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Sunday, November 2, 2008

US torturing females in Afghan & Iraqi prisons.

British Muslim journalist Yvonne Maryam Ridley

British Muslim journalist Yvonne Ridley has sharply criticized the US for its inhumane treatment of female detainees in Afghanistan.

In a press conference with Pakistan Tehreek-e-Insaf (PTI) chief Imran Khan last Tuesday, she also questioned the arrest of a Pakistani female doctor on charges of 'attacking' two US soldiers in Kabul.

The former Taliban hostage condemned the detention of neuroscientist Dr. Aafia Siddiqui, saying it was a scenario beyond even Hollywood scriptwriters.

"She has been continuously abused over the five-year period since she and her children were kidnapped," the Daily Times quoted Ridley as saying.

"There are many Muslim women held cap
tive by American forces and if the public remained silent, they would lose their sisters forever," she added.

Ridley also expressed doubt over the identity of Priso
ner No. 650, an unknown woman believed to have been raped and tortured in Bagram prison.

“I can tell you categorically Prisoner 650 is not Dr. Aafia,” continued Ridley.

US sources have claimed that Prisoner 650 w
as repatriated to her country of origin three years ago.

She said prisoners who fled the notorious Bagram prison have recounted the story of a female detainee who
was "brutally tortured" and "repeatedly raped."

"The cries of a helpl
ess woman used to echo in the jail that prompted prisoners to go on a hunger strike," she concluded.

Iraqi females suffer in US custody

Iraqi women in the US custody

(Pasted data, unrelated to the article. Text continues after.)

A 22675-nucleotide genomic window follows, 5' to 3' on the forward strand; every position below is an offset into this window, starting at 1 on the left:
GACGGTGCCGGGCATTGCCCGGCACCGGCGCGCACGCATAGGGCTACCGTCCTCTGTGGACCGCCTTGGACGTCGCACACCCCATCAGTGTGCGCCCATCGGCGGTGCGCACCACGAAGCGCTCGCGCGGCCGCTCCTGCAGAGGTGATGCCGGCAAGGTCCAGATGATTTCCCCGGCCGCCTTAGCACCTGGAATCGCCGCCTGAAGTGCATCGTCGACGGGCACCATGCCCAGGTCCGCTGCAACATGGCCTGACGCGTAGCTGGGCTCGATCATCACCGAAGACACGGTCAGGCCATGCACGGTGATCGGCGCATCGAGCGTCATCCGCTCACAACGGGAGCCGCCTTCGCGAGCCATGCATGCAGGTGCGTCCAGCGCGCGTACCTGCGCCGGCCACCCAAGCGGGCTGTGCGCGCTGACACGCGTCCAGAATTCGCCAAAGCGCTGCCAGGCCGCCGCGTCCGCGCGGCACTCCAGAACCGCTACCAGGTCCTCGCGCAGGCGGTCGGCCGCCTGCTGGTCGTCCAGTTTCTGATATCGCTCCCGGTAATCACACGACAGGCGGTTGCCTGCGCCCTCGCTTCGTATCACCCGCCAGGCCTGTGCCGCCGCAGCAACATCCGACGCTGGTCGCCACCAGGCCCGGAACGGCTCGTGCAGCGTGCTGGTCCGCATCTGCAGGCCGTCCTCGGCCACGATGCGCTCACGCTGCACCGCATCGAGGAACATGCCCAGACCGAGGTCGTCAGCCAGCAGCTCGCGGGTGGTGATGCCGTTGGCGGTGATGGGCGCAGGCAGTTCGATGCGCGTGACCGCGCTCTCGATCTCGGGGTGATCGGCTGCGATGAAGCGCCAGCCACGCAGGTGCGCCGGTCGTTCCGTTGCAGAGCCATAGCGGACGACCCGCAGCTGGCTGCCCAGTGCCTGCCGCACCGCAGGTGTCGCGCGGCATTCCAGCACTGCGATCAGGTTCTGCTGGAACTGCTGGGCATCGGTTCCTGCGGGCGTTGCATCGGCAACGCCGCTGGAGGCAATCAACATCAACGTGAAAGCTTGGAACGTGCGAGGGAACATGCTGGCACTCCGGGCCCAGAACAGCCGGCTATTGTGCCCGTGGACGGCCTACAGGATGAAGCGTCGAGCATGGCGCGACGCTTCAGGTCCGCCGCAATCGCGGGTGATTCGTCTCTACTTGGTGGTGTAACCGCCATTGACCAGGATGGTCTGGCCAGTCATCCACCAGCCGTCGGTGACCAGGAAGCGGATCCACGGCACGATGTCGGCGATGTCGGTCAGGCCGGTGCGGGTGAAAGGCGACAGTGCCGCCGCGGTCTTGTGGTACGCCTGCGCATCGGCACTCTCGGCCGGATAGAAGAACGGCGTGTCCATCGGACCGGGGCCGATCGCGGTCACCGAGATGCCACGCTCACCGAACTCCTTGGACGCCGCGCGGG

Hundreds of Iraqi women are being held under humiliating conditions in the US custody in Iraq, without being charged, a report indicates.

According to released Iraqi prisoners, female detainees are being raped by US troops and forced into undressing in front of the guards, Wisam Al-Bayati, Press TV correspondent in Baghdad reported Sunday.

"What I have suffered inside American prisons is so terrible that I can't express in words" a former prisoner told Press TV. She explained that she was detained during a US raid on her house in Diyala.

"They took me to get information about my husband and they kept me for one year and a half without being charged," she added.

The report said most of the female detainees are being held only for being married to Iraqi 'wanted fighters'. The occupiers use the arrest to put the Iraqi fighters under pressure.

Human rights activists in Iraq have urged the world community to bring to trial the violators of human rights in the country, but no step has been taken so far.

Watch Video The Case in Iraq


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